Thursday, April 04, 2013

Studies checkpoint

I see before me Book One of the Open University's S377 Molecular and Cell Biology course. The four-volume half-credit course covers how cells work, how they reproduce and how they go wrong (now of non-academic interest to Iain Banks). With my 23andMe results due next month, it's time to get my head around how genes work, (I bought the four volumes via Amazon).

So here's an interesting test. I've got a good background in maths and physics but I have never formally studied biology. So how accessible is a final-year undergraduate course likely to be? My feeling is that, unlike maths and physics, biology is not deeply hierarchical or cumulative - with some background reading (for example on cell substructures) I'm confident that I can get through it. I'll let you know if such confidence is misplaced.

When I first started the Open University's Calculus of Variations course - M820, the foundation topic in the MSc - I was completely bewildered: it was like entering a foreign country where I knew nothing of the language, customs or ways of life. Now I'm about to start Chapter 13 of 14 and I've grown familiar with the apparatus of stationary values of functionals, the Euler-Lagrange equation, natural boundary conditions and the like. Today I was working through the solution to the brachistochrone problem in the presence of air-resistance and friction (separate cases): mountains of dense algebra but I was fine with the general techniques being used.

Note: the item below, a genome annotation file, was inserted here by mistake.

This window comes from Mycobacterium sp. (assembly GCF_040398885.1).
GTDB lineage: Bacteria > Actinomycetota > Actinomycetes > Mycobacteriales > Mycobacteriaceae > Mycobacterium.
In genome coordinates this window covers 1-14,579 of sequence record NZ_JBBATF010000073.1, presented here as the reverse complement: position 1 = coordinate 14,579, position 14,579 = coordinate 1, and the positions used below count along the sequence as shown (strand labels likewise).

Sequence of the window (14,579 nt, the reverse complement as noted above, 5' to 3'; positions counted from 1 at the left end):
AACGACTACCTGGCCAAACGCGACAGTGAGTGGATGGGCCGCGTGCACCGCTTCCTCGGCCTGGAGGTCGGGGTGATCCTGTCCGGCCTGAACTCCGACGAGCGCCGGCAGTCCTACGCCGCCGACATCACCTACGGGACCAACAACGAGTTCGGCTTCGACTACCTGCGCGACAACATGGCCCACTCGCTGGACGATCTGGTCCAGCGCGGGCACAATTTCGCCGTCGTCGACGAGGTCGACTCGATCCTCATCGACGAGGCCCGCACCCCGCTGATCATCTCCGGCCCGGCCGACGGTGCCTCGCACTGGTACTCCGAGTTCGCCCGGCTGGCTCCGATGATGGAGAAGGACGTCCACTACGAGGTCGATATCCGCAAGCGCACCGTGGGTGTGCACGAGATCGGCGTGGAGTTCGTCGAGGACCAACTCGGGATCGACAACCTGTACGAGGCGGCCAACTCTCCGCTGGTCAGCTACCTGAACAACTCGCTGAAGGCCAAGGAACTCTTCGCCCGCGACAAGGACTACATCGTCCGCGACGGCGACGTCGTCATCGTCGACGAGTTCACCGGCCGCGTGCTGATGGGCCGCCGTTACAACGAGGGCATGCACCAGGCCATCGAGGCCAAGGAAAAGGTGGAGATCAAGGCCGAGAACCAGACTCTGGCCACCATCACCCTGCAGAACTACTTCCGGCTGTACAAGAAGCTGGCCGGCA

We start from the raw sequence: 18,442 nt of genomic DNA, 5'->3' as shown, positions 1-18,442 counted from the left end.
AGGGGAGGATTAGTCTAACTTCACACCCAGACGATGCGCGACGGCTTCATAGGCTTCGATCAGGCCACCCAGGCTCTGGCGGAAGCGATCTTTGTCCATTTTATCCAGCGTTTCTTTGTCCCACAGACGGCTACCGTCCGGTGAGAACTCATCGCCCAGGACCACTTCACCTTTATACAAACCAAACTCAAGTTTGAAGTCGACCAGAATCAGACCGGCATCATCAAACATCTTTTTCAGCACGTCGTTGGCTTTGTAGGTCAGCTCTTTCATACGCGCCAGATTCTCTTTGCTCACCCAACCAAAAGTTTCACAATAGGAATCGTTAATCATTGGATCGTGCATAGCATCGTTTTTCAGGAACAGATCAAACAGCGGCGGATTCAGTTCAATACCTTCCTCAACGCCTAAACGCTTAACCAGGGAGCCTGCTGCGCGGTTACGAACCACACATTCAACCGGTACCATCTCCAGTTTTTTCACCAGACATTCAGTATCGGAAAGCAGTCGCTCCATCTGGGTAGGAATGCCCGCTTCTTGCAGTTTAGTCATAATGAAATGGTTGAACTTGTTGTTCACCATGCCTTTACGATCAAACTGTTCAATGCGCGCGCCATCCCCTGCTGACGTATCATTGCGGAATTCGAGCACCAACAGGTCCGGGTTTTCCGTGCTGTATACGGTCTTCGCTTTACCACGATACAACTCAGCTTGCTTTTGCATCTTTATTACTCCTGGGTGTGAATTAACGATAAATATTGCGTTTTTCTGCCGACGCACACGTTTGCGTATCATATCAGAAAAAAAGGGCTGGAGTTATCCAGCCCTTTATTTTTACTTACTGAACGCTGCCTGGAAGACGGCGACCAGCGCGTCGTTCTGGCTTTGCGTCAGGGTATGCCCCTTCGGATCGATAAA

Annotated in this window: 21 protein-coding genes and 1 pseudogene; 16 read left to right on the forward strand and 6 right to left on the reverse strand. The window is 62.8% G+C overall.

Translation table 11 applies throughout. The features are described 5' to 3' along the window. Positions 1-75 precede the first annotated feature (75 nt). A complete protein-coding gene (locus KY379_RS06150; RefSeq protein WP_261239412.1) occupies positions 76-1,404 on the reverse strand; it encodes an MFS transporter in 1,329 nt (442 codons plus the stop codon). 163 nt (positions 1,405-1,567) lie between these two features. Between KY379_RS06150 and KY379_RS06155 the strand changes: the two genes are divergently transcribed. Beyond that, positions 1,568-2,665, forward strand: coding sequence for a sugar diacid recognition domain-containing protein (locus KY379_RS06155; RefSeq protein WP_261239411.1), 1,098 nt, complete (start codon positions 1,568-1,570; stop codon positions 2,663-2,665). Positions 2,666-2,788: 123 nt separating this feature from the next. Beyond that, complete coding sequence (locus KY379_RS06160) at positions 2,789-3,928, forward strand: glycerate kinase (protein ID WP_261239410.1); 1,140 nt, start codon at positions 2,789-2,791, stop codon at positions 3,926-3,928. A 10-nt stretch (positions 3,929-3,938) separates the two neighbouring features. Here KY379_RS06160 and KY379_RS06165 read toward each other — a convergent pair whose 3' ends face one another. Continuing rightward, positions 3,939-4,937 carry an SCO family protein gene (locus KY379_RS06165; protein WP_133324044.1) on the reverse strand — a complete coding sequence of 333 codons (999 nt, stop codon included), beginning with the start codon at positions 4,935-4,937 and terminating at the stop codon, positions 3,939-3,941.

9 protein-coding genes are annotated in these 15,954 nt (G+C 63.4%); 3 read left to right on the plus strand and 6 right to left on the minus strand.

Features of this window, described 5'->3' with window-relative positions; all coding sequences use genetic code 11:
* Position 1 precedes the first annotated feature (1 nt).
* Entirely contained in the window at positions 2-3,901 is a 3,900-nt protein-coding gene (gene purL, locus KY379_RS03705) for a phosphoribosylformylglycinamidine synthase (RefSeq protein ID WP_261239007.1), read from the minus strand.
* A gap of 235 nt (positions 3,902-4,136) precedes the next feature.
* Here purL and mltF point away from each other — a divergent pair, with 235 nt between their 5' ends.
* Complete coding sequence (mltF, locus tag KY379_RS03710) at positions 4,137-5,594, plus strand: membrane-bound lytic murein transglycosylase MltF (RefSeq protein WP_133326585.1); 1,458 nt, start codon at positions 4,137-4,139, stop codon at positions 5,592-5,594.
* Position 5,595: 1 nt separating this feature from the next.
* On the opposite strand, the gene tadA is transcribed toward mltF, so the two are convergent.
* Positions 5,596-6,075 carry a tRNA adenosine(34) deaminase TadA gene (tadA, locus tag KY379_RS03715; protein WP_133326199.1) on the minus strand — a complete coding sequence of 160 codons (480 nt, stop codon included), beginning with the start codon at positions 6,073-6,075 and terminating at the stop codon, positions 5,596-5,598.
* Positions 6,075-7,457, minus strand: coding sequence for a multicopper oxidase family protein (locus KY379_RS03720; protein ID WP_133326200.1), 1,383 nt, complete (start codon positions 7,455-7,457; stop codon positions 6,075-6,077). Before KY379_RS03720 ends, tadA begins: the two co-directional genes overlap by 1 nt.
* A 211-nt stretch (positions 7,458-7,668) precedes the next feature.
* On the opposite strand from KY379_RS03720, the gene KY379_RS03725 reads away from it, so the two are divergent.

The course finishes with Sturm-Liouville theory and the Rayleigh-Ritz method: both are relevant in physics so I'm budgeting another month or so to complete.

The calculus of variations is a technical prerequisite to the application of Emmy Noether's theorem in physics, and I have a book about that next on my list. In parallel I'm going to work through a first course on differential geometry, a prerequisite both for Dr Einstein's more general theory as well as quantum field theory (my holy grail of interest). I guess I should finally mention Consistent Quantum Theory which is conceptually dense but accessible - it's a path which leads to concepts such as density matrices and decoherence, critical to the modern understanding of what quantum mechanics actually means. So far, I'm about halfway through and feeling the enlightenment!